Abstract

ABSTRACT:

Flood defense (FD) projects are often evaluated from an engineering perspective in terms of flood frequency/flood risk assessment overlooking the productivity potential of the projects from an economic perspective. This is a limitation of the conventional assessment of flood defense projects that productivity potentials are not considered when they are evaluated. Although it is an established fact, FD projects affect the productivity of the production units/farms with them. Modified hydrological conditions of the production environments under the FD projects primarily bring about the changes in farm productivity. Hence, evaluation of FD projects without considering their productivity potential would provide a ‘partial assessment’ and it leaves room for polarization among stakeholders. This paper, however, addresses this limitation by evaluating FD projects form an economic perspective where productivity potentials of the FD schemes are taken into consideration. Two distinct indicators of productivity e.g., ‘technical efficiency’ and ‘yield-gap’ are used here. Stochastic Frontier Analysis (SFA) is engaged to estimate technical efficiency while a standard formula (developed by a synthesis between the ideas of ‘efficiency gap’ and ‘potential yield’) is used to measure yield-gap. This empirical study considers two contrasting FD projects, namely, the traditional flood defense (TFD) and the natural flood defense (NFD), implemented in the Southwest coastal zone of Bangladesh. These projects are evaluated with respect to rice production and the study results reveal that mean scores of technical efficiency for the TFD and NFD projects are respectively 0.78 and 0.76 while average yield-gaps are 719.18 and 807.33 in order. Again, ‘yield-gap ratio’ and the difference between the ‘potential yield increments’ are 1.12 and 2.84 respectively. These findings indicate that TFD project outperforms the NFD project marginally with respect to their productivity potentials. However, assessment of FD projects from engineering and economic perspectives provides a comprehensive evaluation which can resolve or at least attenuate the debate (if any) over the appropriateness of alternative projects and thereby prevents unnecessary delay in project implementation which has economic and policy implications.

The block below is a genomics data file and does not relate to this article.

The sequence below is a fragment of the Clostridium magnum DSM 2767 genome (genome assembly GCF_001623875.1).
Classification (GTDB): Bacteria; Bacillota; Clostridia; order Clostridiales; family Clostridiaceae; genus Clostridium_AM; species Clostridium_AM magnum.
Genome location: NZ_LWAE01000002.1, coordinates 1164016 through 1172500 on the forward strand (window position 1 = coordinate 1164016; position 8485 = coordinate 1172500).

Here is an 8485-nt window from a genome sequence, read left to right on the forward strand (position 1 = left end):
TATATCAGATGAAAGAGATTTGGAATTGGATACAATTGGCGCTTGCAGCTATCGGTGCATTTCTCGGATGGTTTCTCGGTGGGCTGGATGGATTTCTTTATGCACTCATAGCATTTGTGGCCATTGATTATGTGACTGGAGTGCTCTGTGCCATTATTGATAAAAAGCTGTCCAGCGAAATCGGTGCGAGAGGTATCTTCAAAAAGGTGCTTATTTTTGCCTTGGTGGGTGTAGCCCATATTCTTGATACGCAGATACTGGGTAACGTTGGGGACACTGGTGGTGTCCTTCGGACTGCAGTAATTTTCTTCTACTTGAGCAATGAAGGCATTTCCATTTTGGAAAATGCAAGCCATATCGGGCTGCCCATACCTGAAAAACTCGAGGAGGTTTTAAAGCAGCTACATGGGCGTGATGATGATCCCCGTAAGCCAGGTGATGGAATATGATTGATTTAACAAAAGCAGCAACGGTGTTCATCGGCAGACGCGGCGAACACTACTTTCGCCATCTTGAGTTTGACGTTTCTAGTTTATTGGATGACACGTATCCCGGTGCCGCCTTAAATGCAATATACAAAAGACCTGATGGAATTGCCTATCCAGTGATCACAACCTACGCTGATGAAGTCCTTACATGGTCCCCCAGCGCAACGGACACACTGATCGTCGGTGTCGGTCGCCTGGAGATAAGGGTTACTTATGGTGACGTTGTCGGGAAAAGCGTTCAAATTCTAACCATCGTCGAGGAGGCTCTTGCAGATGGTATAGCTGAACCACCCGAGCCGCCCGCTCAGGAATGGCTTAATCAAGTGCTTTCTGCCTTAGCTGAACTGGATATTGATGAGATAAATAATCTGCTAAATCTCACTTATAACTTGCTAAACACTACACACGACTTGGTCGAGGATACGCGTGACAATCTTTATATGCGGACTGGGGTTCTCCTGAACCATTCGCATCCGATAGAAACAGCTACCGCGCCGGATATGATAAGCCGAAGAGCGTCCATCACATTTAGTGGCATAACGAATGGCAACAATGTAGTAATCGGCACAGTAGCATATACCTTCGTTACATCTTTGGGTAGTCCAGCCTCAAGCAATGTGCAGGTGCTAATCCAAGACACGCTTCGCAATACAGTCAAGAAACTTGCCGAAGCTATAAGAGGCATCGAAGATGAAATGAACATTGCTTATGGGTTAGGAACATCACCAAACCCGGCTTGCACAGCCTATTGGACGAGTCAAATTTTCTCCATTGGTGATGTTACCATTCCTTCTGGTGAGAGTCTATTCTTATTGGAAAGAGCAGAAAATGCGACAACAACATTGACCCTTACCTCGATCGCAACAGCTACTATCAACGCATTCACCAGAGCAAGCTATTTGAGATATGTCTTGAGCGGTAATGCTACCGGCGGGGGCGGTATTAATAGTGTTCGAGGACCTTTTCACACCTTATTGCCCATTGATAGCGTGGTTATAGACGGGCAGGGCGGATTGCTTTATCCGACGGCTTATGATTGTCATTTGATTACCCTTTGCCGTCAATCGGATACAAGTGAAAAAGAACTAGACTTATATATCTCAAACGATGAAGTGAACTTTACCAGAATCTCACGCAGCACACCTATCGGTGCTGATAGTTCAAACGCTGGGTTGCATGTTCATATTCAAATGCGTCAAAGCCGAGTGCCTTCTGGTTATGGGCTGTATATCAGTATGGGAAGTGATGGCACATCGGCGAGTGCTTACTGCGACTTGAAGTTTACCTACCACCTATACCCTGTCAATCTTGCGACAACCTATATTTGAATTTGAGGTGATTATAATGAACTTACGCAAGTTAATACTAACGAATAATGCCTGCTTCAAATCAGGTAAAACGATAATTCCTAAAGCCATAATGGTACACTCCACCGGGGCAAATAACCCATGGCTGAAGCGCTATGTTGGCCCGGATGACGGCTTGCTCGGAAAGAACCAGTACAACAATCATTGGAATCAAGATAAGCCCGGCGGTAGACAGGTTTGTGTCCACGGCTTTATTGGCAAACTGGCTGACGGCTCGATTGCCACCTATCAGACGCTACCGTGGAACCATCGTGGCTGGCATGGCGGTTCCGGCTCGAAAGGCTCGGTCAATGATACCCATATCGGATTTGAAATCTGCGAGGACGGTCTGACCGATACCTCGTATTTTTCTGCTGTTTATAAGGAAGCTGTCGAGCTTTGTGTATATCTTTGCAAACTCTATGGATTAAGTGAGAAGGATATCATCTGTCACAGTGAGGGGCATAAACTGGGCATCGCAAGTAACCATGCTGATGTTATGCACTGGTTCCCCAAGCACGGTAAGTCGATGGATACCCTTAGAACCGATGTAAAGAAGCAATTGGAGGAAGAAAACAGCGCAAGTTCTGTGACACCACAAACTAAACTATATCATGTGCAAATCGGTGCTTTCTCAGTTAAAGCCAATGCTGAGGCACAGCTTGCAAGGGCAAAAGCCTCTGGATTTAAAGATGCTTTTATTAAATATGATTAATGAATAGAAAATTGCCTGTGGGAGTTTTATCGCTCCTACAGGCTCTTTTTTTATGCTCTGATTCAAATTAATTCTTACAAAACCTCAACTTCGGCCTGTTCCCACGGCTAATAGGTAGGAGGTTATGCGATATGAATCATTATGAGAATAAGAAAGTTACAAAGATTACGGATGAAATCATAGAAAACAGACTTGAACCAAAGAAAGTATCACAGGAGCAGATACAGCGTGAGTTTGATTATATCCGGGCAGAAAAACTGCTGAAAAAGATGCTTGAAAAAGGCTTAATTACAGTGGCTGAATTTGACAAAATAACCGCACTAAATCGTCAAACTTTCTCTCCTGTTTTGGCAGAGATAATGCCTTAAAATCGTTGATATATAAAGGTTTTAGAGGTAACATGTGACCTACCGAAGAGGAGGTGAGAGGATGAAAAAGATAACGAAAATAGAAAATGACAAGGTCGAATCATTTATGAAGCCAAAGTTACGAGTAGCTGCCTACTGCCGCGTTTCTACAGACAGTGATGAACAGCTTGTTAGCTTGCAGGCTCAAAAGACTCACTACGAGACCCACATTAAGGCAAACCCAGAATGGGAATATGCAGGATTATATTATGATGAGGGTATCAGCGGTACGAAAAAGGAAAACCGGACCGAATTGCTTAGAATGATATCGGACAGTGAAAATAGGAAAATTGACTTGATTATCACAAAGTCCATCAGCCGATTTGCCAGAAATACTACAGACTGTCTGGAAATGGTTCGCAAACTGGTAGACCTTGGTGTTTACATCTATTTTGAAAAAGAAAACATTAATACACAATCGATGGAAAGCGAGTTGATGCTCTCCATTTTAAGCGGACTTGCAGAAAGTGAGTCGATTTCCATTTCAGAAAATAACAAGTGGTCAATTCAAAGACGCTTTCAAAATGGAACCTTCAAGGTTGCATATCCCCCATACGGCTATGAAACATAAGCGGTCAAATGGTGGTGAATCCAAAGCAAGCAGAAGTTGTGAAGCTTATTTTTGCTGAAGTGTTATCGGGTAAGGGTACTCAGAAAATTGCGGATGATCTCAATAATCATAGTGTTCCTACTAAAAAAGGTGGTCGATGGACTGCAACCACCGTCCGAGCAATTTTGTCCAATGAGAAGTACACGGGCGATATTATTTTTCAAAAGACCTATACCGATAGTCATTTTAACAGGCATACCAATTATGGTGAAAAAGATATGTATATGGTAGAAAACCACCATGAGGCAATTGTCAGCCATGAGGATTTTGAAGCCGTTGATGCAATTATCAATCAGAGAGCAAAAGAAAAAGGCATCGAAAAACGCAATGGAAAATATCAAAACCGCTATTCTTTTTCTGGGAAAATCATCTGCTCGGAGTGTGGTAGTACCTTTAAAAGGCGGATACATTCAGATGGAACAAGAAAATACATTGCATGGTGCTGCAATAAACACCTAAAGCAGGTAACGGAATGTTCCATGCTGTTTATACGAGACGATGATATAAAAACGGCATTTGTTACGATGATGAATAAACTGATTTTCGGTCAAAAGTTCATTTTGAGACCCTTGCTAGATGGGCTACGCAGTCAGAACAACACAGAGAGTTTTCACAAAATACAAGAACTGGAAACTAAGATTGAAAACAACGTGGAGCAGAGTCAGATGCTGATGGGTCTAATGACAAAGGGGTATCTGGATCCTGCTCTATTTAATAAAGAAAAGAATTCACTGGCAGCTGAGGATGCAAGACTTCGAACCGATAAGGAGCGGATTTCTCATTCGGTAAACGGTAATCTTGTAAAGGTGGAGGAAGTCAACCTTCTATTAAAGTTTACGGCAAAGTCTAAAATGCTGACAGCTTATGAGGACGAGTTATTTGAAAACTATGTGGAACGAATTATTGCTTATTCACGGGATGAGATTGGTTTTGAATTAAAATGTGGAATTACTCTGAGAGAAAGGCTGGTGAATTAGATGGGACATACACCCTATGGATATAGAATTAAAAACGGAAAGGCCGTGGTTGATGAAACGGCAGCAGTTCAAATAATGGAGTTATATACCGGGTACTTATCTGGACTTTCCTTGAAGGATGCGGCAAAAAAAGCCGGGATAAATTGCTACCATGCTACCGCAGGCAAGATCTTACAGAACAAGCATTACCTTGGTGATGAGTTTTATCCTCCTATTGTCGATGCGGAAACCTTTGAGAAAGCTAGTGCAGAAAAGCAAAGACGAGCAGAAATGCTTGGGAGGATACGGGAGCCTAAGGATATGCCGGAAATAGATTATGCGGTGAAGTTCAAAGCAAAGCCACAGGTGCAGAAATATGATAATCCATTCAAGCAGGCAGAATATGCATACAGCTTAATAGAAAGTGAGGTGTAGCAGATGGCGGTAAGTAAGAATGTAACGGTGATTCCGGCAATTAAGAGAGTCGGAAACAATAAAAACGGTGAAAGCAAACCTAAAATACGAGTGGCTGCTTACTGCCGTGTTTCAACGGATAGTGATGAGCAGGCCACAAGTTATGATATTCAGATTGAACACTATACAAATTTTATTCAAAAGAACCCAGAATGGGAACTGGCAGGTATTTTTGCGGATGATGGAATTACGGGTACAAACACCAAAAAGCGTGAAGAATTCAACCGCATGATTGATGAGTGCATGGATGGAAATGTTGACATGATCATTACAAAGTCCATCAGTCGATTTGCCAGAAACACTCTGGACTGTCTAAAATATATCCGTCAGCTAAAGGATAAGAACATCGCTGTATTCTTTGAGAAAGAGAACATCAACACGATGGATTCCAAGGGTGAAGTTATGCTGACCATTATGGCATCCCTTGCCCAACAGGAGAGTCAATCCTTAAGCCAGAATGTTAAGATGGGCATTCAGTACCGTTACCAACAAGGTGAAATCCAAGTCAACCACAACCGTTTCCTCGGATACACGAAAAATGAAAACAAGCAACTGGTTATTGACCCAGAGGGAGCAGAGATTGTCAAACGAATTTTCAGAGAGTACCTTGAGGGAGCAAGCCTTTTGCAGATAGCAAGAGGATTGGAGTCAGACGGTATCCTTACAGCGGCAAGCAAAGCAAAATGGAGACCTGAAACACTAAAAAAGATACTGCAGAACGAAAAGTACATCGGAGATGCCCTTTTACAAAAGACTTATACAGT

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Additional Information

ISSN
1548-2278
Print ISSN
0022-037X
Launched on MUSE
2019-03-02
Open Access
No
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